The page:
Theological and Biblical Reflection on

Women in Ministry



A study paper prepared by

the Unified Committee on Theology

and Social Concerns of

the Cumberland Presbyterian Churches



Adopted for study and commended to the churches and presbyteries

of the CPC by the 171st General Assembly

June 2001

Odessa, Texas



The following study paper was prepared by Rev. Renee Curtiss, a member of the Unified Committee on Theology and Social Concerns of the Cumberland Presbyterian Churches, at the request of the Committee. In planning its agenda, the Committee had decided that we needed to provide this biblical and theological resource for the Cumberland Presbyterian Churches to assist their members in understanding the two churches’ position of support for ordaining women to the work of the gospel ministry. The paper was edited by the Unified Committee, and forwarded to the General Assemblies of the CPC and CPCA meeting in June of 2001.


The 171st meeting of the CPC General Assembly approved this study paper for use throughout the church. In so doing, the Assembly passed the following recommendation :


That presbyterial Boards of Missions and local congregations be strongly encouraged to study this issue [women in ministry] in light of the Cumberland Presbyterian Church’s stated position of gender equality and with the intention of encouraging changed attitudes among those who do not see fit to consider female pastoral leadership. The Unified Commttee’s theological reflection is to be one resource, among many possible resources, for this study.


The GA committee that studied this issue went on to state “that building relationships between women in ministry and congregations is the key to change regarding this issue. We … suggest that interim pastors help in this education and relationship-building process. In addition, where possible,

presbyterial Boards of Missions are encouraged to appoint female moderators of sessions. Regardless of gender, the appointed moderator should help in the education process and encourage the church to consider female applicants for pastors and staff positions; and finally, to encourage congregations to consider inviting women in ministry to fill the pulpit for revivals, vacations, times of illness, and special occasions.”


We send out this study paper with the prayer that the Holy Spirit will continue to help us as a church welcome the gifts and ministries of those whom God has called to the gospel ministry, women and men alike.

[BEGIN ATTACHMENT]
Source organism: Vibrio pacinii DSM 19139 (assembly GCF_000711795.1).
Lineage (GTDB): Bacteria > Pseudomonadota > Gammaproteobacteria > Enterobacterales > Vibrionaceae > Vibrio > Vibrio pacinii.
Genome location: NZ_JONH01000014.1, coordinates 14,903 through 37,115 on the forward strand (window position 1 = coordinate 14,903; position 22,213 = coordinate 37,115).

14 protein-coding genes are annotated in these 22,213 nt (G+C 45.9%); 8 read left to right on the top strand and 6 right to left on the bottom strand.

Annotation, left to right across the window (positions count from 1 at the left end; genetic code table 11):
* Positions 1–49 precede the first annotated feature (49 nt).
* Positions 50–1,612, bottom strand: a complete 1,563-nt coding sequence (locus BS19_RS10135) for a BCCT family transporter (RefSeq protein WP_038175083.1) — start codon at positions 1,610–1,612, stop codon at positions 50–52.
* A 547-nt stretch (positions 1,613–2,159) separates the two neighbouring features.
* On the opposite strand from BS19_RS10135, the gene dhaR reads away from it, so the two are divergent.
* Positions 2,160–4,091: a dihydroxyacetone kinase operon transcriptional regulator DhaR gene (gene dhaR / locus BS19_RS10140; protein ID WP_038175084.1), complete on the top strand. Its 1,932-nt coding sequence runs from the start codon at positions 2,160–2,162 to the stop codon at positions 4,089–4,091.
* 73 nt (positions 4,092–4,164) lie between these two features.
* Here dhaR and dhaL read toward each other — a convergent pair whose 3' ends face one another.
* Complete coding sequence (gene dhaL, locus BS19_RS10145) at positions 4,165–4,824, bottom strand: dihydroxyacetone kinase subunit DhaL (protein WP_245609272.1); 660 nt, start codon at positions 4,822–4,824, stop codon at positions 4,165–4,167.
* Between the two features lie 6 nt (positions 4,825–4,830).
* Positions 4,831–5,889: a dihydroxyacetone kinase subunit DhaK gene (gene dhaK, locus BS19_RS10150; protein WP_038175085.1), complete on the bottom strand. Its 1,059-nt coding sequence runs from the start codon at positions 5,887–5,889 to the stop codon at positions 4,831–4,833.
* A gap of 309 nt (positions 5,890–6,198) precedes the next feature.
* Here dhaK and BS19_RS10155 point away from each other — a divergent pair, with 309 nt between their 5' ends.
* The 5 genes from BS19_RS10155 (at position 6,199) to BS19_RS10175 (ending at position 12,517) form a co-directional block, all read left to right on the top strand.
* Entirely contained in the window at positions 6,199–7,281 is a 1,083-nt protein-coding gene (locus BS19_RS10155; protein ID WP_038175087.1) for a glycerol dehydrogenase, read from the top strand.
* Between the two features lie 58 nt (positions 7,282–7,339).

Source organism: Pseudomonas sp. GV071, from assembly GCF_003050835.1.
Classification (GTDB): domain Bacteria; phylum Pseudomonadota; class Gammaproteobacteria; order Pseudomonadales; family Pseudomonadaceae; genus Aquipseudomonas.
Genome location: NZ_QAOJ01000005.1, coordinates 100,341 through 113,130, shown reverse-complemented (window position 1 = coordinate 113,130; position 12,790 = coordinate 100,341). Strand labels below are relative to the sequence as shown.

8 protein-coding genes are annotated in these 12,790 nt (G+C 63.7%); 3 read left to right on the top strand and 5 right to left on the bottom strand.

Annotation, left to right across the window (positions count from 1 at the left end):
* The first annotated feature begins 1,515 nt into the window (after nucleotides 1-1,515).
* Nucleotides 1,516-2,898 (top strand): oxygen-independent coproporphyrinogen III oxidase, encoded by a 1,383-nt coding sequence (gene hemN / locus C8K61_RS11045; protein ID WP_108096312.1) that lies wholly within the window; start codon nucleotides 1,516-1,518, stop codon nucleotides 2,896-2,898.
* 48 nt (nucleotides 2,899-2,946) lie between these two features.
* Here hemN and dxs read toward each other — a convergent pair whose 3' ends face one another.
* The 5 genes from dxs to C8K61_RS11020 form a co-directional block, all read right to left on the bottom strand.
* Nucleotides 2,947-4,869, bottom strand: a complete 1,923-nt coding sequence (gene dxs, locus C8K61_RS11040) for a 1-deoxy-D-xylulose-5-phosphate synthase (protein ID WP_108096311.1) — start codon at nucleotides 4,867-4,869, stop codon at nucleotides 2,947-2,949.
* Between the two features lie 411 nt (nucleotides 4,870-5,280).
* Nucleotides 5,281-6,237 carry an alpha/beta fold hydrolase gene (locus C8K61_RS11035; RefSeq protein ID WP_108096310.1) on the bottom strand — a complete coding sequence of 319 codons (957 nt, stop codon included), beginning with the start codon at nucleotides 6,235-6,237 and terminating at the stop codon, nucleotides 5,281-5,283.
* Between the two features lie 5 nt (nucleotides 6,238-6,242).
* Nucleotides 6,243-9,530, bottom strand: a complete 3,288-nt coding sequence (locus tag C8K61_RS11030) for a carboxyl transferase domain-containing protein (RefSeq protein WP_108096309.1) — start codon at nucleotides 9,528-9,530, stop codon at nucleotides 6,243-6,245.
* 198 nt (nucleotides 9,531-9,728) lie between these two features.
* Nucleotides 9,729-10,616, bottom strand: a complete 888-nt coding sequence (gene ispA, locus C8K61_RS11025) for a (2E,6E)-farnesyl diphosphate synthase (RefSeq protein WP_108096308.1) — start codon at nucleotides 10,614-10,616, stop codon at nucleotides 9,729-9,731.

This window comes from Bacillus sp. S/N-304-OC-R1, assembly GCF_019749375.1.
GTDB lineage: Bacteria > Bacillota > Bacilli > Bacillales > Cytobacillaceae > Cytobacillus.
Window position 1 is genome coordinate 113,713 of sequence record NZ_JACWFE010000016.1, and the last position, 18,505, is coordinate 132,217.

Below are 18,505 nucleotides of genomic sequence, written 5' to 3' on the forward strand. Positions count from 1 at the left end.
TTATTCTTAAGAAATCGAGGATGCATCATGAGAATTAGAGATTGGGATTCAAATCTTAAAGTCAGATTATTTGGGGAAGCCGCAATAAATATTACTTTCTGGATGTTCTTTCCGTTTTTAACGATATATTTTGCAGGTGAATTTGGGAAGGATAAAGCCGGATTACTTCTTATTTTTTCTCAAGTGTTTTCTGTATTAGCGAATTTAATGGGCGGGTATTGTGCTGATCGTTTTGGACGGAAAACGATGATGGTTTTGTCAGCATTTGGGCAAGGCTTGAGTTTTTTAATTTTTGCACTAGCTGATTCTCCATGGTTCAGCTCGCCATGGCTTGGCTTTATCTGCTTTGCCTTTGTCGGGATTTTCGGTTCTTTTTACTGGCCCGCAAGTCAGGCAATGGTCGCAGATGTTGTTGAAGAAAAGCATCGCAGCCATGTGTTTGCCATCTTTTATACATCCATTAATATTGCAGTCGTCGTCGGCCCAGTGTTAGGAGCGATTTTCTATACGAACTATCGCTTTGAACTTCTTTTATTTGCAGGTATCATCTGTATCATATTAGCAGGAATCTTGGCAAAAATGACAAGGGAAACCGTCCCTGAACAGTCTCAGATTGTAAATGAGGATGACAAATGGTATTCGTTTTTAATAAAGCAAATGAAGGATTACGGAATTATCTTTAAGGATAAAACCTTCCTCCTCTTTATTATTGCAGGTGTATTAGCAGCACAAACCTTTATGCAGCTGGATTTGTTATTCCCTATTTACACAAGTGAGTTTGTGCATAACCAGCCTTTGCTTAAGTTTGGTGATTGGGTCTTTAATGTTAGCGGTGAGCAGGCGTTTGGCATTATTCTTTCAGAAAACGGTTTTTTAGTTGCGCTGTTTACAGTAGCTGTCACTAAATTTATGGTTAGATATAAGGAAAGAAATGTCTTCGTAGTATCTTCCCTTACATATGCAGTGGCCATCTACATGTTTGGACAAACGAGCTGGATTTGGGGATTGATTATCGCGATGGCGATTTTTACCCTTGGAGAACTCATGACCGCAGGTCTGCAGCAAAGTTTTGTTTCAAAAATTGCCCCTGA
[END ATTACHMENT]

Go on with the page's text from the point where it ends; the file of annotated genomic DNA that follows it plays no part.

Theological and Biblical Reflection

on Women in Ministry

A study paper prepared for the

Unified Committee on Theology and Social Concerns

February 23, 2001

by Renee A. Curtiss


Although the Cumberland Presbyterian Church has been ordaining women to the office of Word and Sacrament since 1889, the practice is still one that is disputed and hotly debated at the grass roots level. The 1984 Constitution and Confession of Faith, clearly support the ordination of women to the offices of pastor, elder and deacon. As a denomination, we are proud to have been the first Presbyterian body to ordain a woman. The ordination of Louisa M. Woosley in 1889 was however, marked by an enormous theological debate within the denomination.

Our internal statistics, as well as the personal experiences of most clergywomen, indicate that the issue is far from settled, even in the year 2001. For this reason, the Unified Committee on Theology and Social Concerns, offers this paper as a resource for studying and evaluating the issue of women in ministry and leadership within the Cumberland Presbyterian Church.

As with any topic within the church, it is absolutely essential that a thorough and sound theological and biblical foundation be the bedrock upon which all praxis is derived. Therefore we will begin our study here.

It seems appropriate and logical then, to begin at the beginning.


Genesis 1:26 (NRSV):

Then God said, ‘Let us make humankind (Hebrew: Adam)

in our image according to our likeness; and let them

have dominion over the fish of the sea, and over the

birds of the air, and over the cattle, and over all the

wild animals of the earth and over every creeping

thing that creeps upon the earth.’ So God created

humankind in God’s image, in the image of God,

God created them, male and female God created them.

[. . . . . . . . . . . . . . . . . . . . . . . . . . . . . . ]

God saw everything that God had made and indeed, it

was very good.

This creation story is the first of two and is often overlooked or even forgotten in light of the Adam and Eve story. Let us take a closer look at these two creation accounts. It will be helpful to note the Hebrew at some points which will be bracketed and italicized. Genesis 1:27 says:


So God created humankind [adam: human being,

no sexual connotation] in God’s image, in the image

of God he created them; male [zakar] and female

[neqebah] he created them;